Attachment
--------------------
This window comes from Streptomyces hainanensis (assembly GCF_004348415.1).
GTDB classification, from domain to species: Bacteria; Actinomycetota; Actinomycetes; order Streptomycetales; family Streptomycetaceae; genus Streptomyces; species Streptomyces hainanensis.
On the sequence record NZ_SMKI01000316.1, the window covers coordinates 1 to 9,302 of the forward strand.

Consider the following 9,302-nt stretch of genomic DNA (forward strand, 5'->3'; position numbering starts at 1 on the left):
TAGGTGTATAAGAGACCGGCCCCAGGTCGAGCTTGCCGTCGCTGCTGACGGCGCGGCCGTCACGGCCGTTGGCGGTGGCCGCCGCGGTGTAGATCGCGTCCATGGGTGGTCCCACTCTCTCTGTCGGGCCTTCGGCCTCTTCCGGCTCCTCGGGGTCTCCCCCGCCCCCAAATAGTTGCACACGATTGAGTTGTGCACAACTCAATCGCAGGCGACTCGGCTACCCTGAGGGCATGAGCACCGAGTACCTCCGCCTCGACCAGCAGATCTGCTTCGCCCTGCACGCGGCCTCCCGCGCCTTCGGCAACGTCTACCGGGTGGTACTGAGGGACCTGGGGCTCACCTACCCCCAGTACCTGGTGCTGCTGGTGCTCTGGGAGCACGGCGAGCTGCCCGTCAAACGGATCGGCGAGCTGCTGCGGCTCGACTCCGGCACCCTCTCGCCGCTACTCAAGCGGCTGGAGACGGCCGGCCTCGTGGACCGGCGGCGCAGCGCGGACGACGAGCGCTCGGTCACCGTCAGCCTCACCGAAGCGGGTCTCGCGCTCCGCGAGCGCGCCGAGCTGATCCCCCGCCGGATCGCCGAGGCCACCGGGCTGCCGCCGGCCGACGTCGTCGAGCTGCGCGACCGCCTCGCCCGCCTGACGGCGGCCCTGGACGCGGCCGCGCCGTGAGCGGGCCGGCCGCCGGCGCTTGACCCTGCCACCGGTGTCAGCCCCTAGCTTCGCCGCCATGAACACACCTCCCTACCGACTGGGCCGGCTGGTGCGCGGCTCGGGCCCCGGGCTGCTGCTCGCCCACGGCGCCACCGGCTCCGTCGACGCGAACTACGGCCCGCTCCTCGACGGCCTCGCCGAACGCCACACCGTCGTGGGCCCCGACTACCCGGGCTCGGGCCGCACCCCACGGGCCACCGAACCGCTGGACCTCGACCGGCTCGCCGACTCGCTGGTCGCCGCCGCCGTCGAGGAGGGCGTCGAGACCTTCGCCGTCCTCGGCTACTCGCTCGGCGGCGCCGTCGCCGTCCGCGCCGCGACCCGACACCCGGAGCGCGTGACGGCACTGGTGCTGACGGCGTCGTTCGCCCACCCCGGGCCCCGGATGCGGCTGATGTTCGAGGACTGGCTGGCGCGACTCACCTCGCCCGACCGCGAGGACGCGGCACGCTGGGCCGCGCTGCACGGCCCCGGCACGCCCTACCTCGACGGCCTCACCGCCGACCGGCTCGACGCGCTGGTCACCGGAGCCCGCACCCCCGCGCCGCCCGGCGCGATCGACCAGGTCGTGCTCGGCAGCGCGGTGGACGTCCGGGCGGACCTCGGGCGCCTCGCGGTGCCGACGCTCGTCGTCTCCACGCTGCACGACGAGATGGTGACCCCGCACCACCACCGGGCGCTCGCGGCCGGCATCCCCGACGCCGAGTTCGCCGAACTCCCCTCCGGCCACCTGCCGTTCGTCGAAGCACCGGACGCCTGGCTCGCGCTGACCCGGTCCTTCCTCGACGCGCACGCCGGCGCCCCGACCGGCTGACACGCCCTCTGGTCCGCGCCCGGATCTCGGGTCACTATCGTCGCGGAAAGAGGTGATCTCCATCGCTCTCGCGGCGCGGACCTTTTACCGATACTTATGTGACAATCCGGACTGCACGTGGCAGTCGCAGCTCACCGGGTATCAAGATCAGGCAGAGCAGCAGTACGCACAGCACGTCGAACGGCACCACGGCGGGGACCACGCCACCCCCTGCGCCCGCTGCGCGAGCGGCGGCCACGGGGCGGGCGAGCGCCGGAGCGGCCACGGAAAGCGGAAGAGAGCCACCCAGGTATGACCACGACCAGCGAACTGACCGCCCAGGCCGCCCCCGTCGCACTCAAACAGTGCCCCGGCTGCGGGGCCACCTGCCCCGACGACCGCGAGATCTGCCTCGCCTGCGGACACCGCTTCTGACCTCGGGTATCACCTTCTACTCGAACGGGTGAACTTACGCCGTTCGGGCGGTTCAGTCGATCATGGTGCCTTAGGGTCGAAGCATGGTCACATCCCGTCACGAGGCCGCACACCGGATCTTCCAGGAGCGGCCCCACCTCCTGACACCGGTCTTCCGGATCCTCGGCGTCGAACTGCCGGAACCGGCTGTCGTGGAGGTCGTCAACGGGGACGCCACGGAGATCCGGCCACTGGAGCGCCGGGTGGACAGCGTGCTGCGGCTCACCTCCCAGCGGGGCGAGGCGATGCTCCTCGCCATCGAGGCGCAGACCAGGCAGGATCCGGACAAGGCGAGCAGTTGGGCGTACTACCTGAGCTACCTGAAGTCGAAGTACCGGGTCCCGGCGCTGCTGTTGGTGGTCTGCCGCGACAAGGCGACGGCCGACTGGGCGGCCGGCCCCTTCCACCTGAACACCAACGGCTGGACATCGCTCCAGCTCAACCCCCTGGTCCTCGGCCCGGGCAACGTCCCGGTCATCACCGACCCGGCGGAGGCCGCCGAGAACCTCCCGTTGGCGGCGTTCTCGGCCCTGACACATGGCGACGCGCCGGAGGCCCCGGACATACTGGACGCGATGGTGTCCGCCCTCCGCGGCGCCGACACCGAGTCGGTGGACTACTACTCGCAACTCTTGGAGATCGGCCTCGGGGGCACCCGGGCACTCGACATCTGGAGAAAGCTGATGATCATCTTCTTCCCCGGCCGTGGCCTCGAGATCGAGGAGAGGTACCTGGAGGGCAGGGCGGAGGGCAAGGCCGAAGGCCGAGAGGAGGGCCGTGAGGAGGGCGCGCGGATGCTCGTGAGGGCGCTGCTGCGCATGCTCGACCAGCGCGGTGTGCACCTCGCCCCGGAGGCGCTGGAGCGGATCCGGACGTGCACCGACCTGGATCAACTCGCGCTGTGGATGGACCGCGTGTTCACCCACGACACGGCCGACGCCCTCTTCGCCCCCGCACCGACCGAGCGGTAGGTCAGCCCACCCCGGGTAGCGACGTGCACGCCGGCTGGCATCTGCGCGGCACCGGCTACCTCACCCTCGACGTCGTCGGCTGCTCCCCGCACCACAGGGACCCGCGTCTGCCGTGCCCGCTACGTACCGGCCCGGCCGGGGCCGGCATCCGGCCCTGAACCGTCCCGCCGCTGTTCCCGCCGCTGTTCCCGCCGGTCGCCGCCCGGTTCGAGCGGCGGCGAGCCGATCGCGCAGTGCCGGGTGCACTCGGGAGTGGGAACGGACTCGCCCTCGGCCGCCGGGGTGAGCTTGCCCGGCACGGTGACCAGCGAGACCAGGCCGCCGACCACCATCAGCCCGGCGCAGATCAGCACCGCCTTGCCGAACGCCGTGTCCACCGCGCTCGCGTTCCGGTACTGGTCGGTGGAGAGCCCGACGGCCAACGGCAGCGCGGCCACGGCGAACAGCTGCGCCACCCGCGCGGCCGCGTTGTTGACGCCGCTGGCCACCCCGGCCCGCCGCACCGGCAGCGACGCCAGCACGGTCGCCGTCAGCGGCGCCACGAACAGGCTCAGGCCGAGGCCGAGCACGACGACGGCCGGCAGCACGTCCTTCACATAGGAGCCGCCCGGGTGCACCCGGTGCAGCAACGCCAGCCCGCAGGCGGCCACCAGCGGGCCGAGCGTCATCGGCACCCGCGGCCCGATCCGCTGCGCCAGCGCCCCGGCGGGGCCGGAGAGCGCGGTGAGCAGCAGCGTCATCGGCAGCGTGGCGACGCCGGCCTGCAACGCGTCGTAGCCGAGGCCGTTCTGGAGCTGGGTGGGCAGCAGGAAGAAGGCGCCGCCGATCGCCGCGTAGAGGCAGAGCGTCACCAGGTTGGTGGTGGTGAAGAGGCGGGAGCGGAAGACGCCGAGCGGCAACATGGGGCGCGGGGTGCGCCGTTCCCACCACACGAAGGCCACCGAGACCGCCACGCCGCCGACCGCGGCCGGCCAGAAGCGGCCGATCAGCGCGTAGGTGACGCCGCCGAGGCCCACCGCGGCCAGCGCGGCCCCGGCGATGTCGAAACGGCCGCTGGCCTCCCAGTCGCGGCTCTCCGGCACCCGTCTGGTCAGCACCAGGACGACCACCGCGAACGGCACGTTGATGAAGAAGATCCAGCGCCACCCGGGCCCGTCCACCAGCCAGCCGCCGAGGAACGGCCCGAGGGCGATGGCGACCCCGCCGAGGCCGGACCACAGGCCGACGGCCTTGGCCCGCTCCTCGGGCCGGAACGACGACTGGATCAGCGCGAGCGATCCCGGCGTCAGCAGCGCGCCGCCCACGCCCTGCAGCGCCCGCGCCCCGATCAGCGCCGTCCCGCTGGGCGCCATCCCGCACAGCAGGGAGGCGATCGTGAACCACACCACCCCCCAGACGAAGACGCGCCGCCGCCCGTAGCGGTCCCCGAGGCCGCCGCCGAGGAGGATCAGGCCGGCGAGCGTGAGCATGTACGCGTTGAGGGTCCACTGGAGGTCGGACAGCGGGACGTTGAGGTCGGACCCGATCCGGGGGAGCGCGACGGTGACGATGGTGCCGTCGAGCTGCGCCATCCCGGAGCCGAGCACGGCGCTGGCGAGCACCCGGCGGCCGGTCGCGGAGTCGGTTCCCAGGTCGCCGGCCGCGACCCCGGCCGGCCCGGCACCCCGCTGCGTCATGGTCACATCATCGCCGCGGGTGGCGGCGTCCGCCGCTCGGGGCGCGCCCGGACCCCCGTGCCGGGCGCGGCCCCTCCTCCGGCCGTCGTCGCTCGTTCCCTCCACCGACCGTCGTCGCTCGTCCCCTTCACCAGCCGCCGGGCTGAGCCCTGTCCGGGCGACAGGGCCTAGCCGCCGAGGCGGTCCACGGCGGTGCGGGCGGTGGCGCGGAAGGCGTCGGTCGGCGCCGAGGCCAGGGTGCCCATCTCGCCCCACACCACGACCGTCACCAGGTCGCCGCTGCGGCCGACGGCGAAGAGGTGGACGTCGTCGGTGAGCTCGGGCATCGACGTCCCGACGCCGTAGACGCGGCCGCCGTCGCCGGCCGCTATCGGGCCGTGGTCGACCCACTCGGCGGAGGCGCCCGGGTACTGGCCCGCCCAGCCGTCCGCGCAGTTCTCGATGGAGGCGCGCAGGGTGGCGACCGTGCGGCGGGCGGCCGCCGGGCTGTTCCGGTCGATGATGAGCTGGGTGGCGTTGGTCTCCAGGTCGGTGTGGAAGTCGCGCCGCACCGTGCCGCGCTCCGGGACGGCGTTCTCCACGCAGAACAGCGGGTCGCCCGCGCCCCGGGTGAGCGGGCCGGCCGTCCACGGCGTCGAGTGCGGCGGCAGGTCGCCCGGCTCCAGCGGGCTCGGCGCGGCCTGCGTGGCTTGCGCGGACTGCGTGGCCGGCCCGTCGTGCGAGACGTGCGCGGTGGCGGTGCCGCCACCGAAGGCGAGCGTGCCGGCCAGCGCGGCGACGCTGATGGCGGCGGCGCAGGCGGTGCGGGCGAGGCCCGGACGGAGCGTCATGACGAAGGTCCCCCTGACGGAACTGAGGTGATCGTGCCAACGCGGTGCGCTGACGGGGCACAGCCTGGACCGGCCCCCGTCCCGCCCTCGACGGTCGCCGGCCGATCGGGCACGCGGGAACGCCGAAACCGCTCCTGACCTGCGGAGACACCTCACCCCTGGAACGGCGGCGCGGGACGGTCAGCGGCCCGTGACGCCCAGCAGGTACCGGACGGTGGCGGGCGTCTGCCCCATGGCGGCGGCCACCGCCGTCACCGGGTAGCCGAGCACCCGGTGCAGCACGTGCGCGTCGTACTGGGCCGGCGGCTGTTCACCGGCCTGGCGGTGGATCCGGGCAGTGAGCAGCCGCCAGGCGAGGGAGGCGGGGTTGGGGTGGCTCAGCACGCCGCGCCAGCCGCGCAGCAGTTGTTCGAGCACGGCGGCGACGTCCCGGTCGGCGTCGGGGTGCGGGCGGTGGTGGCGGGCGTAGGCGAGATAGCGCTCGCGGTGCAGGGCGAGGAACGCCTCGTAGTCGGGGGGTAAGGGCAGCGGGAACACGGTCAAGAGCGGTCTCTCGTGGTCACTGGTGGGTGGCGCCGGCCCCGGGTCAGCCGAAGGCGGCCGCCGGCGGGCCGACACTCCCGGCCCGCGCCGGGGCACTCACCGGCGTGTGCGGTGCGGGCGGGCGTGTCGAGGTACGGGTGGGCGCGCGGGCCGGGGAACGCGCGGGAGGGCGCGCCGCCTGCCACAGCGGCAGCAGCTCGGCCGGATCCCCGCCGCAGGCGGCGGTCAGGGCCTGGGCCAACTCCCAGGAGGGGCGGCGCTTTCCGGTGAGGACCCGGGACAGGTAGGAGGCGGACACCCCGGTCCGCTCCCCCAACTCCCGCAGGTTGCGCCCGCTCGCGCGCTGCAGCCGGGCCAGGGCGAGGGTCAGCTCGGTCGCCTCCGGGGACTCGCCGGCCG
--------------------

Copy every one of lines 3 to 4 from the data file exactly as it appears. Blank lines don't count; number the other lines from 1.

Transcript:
On the sequence record NZ_SMKI01000316.1, the window covers coordinates 1 to 9,302 of the forward strand.

Consider the following 9,302-nt stretch of genomic DNA (forward strand, 5'->3'; position numbering starts at 1 on the left):